TOOLIK LAKE, Alaska — Ground here that for tens of thousands of years was frozen solid is terra firma no more.
Across the tundra and coast of the Arctic Ocean, land is caving in. Soils loosed by freshly thawed earth set off a new era of rot, and of bloom — dumping a bonanza of nutrients into a top-of-the-world environment that swirls from months of midnight sun to deep-freeze dark.
Will nature channel the nourishment of this soil into a great flowering of plant life that soaks up greenhouse gas and tamps down the causes of climate change?
Or will a microbial awakening of decomposition simply belch out more planet-heating carbon dioxide?
Scientists flock here to find out and to guess at the planet's future. They sample water from streams and ponds, tag fish and mark their growth, count creepy crawlies squirming in clumps of moss, watch the grass and bushes grow.
"I’m really glad it's getting warm and not cold. An ice age would be really bad," said Chris Luecke, a fish biologist from Utah State University who first traveled to the Arctic as a University of Kansas graduate student in the 1970s.
"But the rate of change is alarming," he said. "Species can't adapt or keep up in an evolutionary sense because everything is happening so fast."
It's futile to engage polar researchers like him on whether the planet is warming or if man is to blame. You might as well challenge these biologists on evolution.
They see the numbers that show temperatures rising more dramatically than ever before. Temperature changes have been most pronounced near the poles — double the global average. They see charts correlating precisely the steep rise in greenhouse gases to the industrial revolution, and they move on.
Investigations here focus on what happens to the natural world when it's thrown off course by the massing clouds of greenhouse gases.
The analyses are still taking shape, and they don’t yet clearly reveal whether a warming tundra mellows out climate fluctuations or revs them up.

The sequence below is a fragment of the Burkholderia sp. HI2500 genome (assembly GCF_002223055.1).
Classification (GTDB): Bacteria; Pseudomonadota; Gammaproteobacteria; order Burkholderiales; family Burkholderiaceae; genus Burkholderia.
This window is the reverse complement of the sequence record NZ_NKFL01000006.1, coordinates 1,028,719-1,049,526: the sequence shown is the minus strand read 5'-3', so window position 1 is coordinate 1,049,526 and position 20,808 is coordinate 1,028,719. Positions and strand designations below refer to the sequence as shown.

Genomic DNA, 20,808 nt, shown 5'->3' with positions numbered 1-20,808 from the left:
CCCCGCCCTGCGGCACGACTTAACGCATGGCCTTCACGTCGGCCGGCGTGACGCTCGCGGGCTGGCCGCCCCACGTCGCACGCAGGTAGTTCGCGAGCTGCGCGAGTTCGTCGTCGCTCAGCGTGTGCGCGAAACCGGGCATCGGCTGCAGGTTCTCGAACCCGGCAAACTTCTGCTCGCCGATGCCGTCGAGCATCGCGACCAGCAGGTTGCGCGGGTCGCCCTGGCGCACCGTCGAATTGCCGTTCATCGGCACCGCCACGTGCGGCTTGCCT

Researchers come to the Toolik Field Station because it offers them a rare laboratory with virtually no local interference from civilization. Ecosystems studies began here more than 30 years ago — on land that only became practically accessible on the highway used to build the Alaskan Pipeline — so scientists can compare results against decades of research.
The site is perched about 150 miles north of the Arctic Circle among foothills on the north slope of the gray, treeless mountains that make up the Brooks Range.
The surrounding area lies over a vast permafrost, a thick underground layer of soil that has remained frozen for thousands of years.
Toolik — with long, brutal winters and a turbocharged growing season where the sun doesn’t set for months — gives a sort of hothouse look at ecological change.
"The changes are all happening faster than the models had predicted," said Syndonia Bret-Harte of the Institute of Arctic Biology, an overseer of work at the tents and trailers that make up the Toolik outpost.
The spring day the last snow leaves Barrow, Alaska, to the northwest has crept from mid-June in the 1970s to early May.
Ice cover in the Arctic Sea has dwindled more than 7 percent per decade since the late 1970s. And because ice reflects the sun and dark ocean water absorbs its light, less ice now speeds the warming process.
Several models suggest there will be no summer ice in the Arctic Ocean in 60 years.Shipping lanes may soon open at the top of the world, and there are budding territorial disputes based on the possibility of drilling for oil beneath a melted North Pole.
On land, even the temperature of still-frozen ground is climbing. At about seven feet below the surface, temperatures have risen about 5.5 degrees in the last 20 years.
Even at more than 160 feet below ground, temperatures have climbed about 1.5 degrees. Arctic air temperatures have ticked up about 0.3 degrees per decade during the last 50 years.